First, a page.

I started looking at some numbers reported in the press about the increased use of public transport in Dubai.
7days reported that “367 million journeys were made in 2012” compared to 346.5 million in 2011 across all forms of public transport (buses, water taxis, metro and road taxis)
Khaleej Times on the other hand, reported that “367.567 million passengers used public transport in 2012” compared to “21.157 million in 2011”
The difference between passenger and journey is important, as another 7days article in July of 2012 reported on the statistics during H1 2012, stating that “taxis made 47 million trips serving 94 million passengers” meaning that each trip serves on average 2 passengers.
Here is a table showing the figures reported in the media. Numbers in black were stated in the media, numbers in red were calculated by process of deduction.
AMEinfo reported that Dubai Taxi trips in 2011 were 62.36 million and in 2012 rose to 68.7 million. Quoting the number of passengers these trips served, we get to an average of 2 passengers per trip again.
The AME taxi trip info is interesting because if you look at the Annual Statistics Report of 2011 from the RTA their 2011 taxi trip numbers are only 35.8 million, meaning that AMEinfo figures are 74% higher than RTA published figures for 2011 regarding Dubai taxi journeys. How is this possible?
The 2011 annual report from the RTA states the number of Dubai Taxis as 3504 in that year, however upon looking at the Q1 2013 report, it appears that they haven’t included the other licensed Taxi Cab operators such as Al Watani Taxi, Al Arabia Taxi, Metro Taxi, Cars Taxi and Al Madina. This means that the Q1 2013 taxi fleet stands at 8042. However, the total trip data for 2011 in the 2011 report does include the journeys from all licensed taxi operators.
On the RTA website (www.rta.ae ) they state 26 Ladies Taxis are available, but on the Q1 2013 report, it states 50 are available.
Compared to the same period in 2012, there has been almost zero increase in the number of total taxi vehicles available. I haven’t managed to pull off population and tourist figures for these time periods for Dubai but I’m pretty sure there will be an increase, meaning there are probably more people but not a corresponding increase in number of vehicles to serve them.
If we take the number of trips from the Q1 2013 RTA report for taxis at 24,933,852, this works out at an average of 8,311,284 taxi trips per month. There are 6 Salik gates in total, obviously some will be used more than others. No Salik revenue is ever reported but we can play around with some figures like so:
If we look at the reported number of licensed vehicles again from the same report, in March 2013 we can see that there were a total of 1,167,170 vehicles (including motorcycles, cars, trucks etc).
Let’s remove the 8042 taxi cabs from the total since we have accounted for them in the above table. That leaves us with 1,159,128 vehicles. Many of these private vehicles will have to pass Salik gates. I’ve used a figure of 25 days for the “monthly” figures, so this is probably a conservative estimate.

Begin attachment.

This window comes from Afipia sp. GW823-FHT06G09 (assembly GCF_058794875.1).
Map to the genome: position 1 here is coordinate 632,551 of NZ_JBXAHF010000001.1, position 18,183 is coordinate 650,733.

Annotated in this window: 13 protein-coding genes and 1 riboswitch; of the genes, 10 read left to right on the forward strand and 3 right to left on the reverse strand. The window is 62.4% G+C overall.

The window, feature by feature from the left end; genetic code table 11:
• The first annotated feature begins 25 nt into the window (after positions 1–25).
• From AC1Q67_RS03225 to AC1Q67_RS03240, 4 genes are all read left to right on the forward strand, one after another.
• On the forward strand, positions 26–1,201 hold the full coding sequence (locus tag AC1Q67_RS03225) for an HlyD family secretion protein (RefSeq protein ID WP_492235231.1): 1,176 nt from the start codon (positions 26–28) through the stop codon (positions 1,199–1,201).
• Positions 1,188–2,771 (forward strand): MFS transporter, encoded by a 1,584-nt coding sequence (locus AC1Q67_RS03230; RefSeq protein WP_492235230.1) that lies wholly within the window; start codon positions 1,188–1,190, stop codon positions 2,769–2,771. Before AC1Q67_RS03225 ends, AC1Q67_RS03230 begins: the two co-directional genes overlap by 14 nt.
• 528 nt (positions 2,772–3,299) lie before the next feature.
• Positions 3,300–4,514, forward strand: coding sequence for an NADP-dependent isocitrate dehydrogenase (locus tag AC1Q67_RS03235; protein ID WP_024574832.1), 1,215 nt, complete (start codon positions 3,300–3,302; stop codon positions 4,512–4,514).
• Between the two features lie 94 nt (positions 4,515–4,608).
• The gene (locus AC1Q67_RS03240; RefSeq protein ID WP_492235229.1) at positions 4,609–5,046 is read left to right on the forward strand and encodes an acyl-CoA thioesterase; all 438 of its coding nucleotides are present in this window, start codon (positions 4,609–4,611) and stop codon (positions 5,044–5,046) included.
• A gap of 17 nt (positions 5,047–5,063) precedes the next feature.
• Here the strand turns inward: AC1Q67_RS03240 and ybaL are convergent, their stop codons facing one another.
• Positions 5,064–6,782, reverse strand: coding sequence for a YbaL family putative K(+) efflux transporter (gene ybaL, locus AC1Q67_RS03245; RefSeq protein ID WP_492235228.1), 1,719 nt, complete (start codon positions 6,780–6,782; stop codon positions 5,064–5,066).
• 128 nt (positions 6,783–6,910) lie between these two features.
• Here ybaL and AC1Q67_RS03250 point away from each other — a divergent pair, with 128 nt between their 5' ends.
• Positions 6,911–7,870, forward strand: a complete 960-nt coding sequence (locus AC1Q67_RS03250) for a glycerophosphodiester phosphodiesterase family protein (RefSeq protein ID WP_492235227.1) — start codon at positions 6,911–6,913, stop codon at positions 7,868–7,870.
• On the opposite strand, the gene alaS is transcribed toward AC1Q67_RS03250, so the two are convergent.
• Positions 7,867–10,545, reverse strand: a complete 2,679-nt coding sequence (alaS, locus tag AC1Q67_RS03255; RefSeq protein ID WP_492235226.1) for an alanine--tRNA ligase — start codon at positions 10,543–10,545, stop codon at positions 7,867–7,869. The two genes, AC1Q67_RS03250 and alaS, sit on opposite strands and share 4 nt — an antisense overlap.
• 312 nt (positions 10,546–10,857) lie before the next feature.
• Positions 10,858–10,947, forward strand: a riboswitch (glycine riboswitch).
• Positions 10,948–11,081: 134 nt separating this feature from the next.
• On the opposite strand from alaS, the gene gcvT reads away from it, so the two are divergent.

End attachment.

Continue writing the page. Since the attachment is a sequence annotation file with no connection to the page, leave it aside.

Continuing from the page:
Of course there are any number of permutations of these data points, and depending on which data source you decide to use for just the number of taxi trips, you can generate an even broader range for revenue, but just taking the smallest and largest figures from the above 2 tables, Salik could generate anywhere from $232 million – $677 million per year. I believe something around the $500 million / year mark would not be a bad guess.
The last time I spoke to a taxi driver he said their daily gross target is 450 dirhams. If we assume all 8042 taxis are operating daily, that means just over 3.6 million AED has to be generated daily. ($986,000).
Monthly that would mean a gross total revenue of almost $30 million, take away the $9 million in Salik fees (if every taxi trip passes under 1 Salik gate – see above tables) that means almost $21 million / month in revenue to the taxi corporations (before subtracting other operating expenses such as salary, maintenance etc).
RTA describes the breakup of the total number of vehicles and trips by each taxi company, for Q1 2013 as follows.
Using the total trip percentages, we may get a monthly revenue after Salik per company as follows:
What can we conclude from the above exercise?
We are aware that media coverage of industry and government statistics tends to be misquoted at best and wildly inaccurate at worst. The reports from the relevant government bodies are also inconsistent, I couldn’t find the Annual RTA report for 2012 for example. It’s not made clear if the same reporting methods are used in each year as well. Within reports, there is some misleading data (for example the 2011 count of only Dubai Taxis, but the total trip count including all taxi corporations)
For the average taxi user, it might be useful to know that there are only 8042 taxis available and that number hasn’t changed since last year, this could help when planning journeys or considering other public transport options. For ladies who require female drivers, 50 taxis out of 8042 is rather a low percentage, in fact Ladies Taxis make up 0.6% of all available taxis. Is there an opportunity for Careem and Uber to capitalize on this opportunity?
Source: New feed
Dubai Transport, Dubai Taxis and Salik data